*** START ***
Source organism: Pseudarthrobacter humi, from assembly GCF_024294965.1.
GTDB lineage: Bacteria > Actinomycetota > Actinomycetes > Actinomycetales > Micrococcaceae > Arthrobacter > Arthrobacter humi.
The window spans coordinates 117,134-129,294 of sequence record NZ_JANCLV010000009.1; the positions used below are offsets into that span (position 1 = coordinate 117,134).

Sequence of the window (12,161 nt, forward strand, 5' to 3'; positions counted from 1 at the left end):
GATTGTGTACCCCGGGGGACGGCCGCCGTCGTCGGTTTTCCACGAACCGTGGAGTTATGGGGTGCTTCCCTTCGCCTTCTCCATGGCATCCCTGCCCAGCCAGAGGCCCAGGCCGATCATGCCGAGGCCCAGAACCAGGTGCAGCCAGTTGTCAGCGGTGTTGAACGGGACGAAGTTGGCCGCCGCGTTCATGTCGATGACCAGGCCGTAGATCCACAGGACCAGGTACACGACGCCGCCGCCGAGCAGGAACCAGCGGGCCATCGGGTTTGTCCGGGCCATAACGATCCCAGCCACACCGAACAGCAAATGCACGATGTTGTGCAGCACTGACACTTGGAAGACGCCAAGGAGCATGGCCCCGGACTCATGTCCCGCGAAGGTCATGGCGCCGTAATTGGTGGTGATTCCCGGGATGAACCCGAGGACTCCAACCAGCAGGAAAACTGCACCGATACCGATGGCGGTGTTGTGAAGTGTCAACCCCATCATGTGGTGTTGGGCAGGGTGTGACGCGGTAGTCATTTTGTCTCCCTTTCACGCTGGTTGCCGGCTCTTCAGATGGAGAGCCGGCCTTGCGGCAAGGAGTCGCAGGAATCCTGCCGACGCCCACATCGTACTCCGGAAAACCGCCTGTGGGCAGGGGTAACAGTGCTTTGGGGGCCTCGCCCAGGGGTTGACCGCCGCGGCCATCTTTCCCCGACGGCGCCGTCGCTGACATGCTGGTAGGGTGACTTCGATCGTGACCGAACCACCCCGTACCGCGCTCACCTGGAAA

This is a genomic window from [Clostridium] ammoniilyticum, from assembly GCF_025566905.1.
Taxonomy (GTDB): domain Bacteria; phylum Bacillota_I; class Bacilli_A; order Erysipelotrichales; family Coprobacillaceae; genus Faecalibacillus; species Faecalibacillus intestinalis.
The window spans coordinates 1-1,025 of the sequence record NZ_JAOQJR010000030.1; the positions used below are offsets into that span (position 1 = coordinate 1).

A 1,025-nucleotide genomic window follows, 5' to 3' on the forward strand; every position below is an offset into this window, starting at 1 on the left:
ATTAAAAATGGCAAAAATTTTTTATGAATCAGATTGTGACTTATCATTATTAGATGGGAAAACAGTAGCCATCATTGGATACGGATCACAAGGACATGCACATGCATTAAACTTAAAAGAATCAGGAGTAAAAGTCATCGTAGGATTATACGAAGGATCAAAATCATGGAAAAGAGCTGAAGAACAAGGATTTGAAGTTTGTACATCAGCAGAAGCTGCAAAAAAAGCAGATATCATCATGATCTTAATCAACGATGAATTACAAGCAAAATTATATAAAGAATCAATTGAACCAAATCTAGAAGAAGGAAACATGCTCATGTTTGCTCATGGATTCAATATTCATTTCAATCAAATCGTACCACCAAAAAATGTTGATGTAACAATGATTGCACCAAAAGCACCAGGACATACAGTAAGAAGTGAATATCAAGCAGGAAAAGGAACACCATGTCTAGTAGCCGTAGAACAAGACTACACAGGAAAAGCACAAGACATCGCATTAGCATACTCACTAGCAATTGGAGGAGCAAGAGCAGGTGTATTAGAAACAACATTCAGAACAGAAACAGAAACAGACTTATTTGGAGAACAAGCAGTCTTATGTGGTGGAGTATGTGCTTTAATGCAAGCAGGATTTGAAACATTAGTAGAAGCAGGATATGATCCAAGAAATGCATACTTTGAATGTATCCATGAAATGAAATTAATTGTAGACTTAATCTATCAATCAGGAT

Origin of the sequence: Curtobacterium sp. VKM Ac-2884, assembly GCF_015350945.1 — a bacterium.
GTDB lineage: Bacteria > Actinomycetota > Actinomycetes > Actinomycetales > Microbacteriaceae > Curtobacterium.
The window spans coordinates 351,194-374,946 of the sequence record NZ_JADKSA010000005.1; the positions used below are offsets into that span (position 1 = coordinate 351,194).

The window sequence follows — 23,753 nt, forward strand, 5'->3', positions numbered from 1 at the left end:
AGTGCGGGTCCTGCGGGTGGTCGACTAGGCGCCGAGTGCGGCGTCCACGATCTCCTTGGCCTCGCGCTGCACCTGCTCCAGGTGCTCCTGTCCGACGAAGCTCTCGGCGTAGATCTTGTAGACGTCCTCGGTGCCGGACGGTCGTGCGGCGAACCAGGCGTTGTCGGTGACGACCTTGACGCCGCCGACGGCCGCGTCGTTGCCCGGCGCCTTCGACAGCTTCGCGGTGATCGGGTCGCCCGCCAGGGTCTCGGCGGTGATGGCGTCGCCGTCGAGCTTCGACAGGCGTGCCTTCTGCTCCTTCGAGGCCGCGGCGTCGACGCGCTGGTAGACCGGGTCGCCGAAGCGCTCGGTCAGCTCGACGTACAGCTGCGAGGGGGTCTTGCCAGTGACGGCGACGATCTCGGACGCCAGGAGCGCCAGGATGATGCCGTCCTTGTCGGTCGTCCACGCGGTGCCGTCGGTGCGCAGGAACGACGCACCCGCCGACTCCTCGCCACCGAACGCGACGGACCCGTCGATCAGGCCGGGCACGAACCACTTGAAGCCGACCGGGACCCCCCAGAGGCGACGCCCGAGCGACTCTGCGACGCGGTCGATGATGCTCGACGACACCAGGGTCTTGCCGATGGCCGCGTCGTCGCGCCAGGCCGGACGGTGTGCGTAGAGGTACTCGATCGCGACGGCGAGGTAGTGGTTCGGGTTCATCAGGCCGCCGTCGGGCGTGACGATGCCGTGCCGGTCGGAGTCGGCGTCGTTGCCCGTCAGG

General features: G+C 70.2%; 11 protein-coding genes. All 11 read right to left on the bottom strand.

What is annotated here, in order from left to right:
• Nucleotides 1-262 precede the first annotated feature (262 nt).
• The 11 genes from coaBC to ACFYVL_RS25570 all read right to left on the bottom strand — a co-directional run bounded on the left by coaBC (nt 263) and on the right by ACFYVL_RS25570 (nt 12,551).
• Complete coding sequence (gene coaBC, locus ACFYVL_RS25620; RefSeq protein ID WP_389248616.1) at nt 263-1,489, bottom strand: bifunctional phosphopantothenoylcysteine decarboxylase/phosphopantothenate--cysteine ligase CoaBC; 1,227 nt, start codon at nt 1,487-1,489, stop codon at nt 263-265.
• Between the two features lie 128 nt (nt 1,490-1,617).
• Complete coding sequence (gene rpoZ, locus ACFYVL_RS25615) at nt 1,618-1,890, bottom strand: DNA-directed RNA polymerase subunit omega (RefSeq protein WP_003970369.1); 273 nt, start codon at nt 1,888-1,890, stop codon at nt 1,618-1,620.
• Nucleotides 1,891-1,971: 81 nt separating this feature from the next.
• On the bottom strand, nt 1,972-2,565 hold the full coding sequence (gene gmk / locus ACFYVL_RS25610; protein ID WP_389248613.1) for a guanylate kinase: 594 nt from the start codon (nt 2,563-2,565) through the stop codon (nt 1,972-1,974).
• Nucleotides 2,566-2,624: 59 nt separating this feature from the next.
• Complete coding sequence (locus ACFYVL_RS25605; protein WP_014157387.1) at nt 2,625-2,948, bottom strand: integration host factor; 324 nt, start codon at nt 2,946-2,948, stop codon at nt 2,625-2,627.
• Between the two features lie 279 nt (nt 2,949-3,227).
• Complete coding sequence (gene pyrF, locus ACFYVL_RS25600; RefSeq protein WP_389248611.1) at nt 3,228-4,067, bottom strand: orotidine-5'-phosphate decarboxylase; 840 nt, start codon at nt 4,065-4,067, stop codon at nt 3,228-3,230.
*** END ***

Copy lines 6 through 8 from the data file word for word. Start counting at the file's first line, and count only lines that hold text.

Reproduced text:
This is a genomic window from [Clostridium] ammoniilyticum, from assembly GCF_025566905.1.
Taxonomy (GTDB): domain Bacteria; phylum Bacillota_I; class Bacilli_A; order Erysipelotrichales; family Coprobacillaceae; genus Faecalibacillus; species Faecalibacillus intestinalis.
The window spans coordinates 1-1,025 of the sequence record NZ_JAOQJR010000030.1; the positions used below are offsets into that span (position 1 = coordinate 1).